This year I made a conscious decision not to set myself a reading goal. Over the last couple of years I’ve been making the effort to track what I’ve read, while working towards a set number of books finished.
I’ve enjoyed having a record of books read, but at times aiming for a goal has been stressful. So this year I’m going to go with the flow and read what I want to read, without worrying about that I’m reading enough.
So far it’s going well.
In January I completed four books: one was a Christmas gift, one had been on my TBR for over a year, and the other two were from the library.
I began the year with The Lola Quartet, by Emily St John Mandel. This is the third book I’ve read by the author, who is best known for the wildly popular Station Eleven.
In this, one of her earlier books, New York journalist Gavin is confronted with a photograph of a child back home in Florida who looks just like his sister did at the same age. The little girl also shares the same surname as his high school girlfriend, who disappeared the summer before college. Already in a fragile place after the breakdown of his relationship, Gavin allows his life to spiral out of control. But what he doesn’t realise is that the photograph has already set in motion a chain of events that will end in tragedy.
After the lyricism and insight into the human condition displayed in the other books I’ve read by this author, I was a little disappointed in The Lola Quartet. Don’t get me wrong, it’s still a great book. I once read an interview with Mandel where she described her earlier books as literary crime, and this novel felt the most suited to that description. As with her other works, the narrative follows the lives of disparate characters, each with their own personal tragedies, flaws and obsessions. I just found the characters harder to empathise with here, particularly Gavin in the way a split second decision snowballs and leads to the destruction of the career he worked so hard for. But that in itself is a metaphor for the world around us and the world of this story; in difficult economic times, lives crumble in an instant because of failures in the corporate world.
If you’re a fan of Mandel this is worth reading, but I’d start with one of her other books first.
Haruki Murakami has been one of my favourite authors for many years, but for some reason I haven’t got round to reading the last few books he’s published. I buy them and choose to save them, then they eventually become buried and I forget to read them.
But I finally decided to start his latest novel, Colorless Tsukuru Tazaki and His Years of Pilgrimage. As with so much of Murakami’s work, this is a simple story revolving around one inciting event, years earlier, rediscovered under the influence of a burgeoning relationship.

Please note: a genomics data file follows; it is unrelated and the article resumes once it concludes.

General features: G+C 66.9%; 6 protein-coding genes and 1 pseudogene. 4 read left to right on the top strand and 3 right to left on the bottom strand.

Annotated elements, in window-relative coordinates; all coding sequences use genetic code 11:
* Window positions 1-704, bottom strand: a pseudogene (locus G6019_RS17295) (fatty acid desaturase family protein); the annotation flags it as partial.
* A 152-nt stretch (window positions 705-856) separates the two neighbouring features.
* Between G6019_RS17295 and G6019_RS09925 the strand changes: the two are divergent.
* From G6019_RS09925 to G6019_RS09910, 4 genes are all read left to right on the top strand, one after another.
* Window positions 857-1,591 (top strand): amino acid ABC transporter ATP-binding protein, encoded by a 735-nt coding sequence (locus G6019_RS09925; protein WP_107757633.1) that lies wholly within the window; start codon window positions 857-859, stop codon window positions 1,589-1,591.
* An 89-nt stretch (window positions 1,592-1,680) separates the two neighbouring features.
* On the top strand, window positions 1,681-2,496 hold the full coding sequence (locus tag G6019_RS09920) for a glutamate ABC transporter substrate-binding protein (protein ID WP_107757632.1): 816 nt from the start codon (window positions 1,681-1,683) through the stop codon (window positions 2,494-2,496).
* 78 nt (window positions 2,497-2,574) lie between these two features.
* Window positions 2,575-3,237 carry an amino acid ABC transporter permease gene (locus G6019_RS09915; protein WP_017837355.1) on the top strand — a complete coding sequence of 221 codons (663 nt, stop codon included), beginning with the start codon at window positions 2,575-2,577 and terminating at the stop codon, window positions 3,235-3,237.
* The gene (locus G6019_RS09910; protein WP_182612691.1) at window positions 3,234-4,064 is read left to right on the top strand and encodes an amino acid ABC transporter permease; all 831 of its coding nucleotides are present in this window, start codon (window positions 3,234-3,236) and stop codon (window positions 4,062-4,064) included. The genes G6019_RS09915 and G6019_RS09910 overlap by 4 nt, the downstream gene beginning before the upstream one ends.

At school, Tsukuru Tazaki was part of a group of five friends – two girls and three boys – with an unusually close friendship. But he always felt the odd one out of the group, as his friends’ names all contain a colour, whereas his doesn’t. After school, Tazaki moved to Tokyo to study, while his friends stayed in their hometown. The friendship continued for a while, until one day they simply cut him off without explanation.
Now in his thirties, Tazaki is encouraged to get back in touch with his old friends and find out why they rejected him.
I really enjoyed this book: it was beautifully written, and examines how we deal with rejection in a powerful way. This story lacked the fantastical elements that define some of Murakami’s work, but it was no less for it.
After receiving the sequel as a birthday present, I tracked down The House of Silk by Anthony Horowitz at my local library. A modern addition to the Sherlock Holmes canon, this book imagines the famous detective on a new adventure that deals with Boston gangsters, street children, mysterious poisonings and torture.
Horowitz manages to effectively capture the style of writing that the original stories were written in, which I found a bit slow to begin with. As many writing teachers would observe, there was a lot of telling rather than showing.
But once the story got into full swing, the pace improved and I found this quite entertaining.
Also this month I read Dead Over Heels by Charlaine Harris, which I stumbled across in the local library. Having always enjoyed her Sookie Stackhouse novels, I thought I’d give this one a try. It’s part of another series following a character called Aurora Teagarden, who gets involved in various murders.
In Dead Over Heels, she’s drawn into a mysterious plot after the body of a local police detective is dumped in her garden – from a plane.
I think the best description for this would be mildly entertaining. The book falls midway through the series, so I did lack any knowledge of the characters or their world, but it didn’t hamper the plot much. I’d be interested to read some of the other books, but it never felt like much happened in this one as the action always seemed to be at arm’s length from the main character.
- The Lola Quartet, by Emily St. John Mandel
- Colorless Tsukuru Tazaki and His Years of Pilgrimage, by Haruki Murakami
- The House of Silk, by Anthony Horowitz
- Dead Over Heels (Aurora Teagarden), by Charlaine Harris
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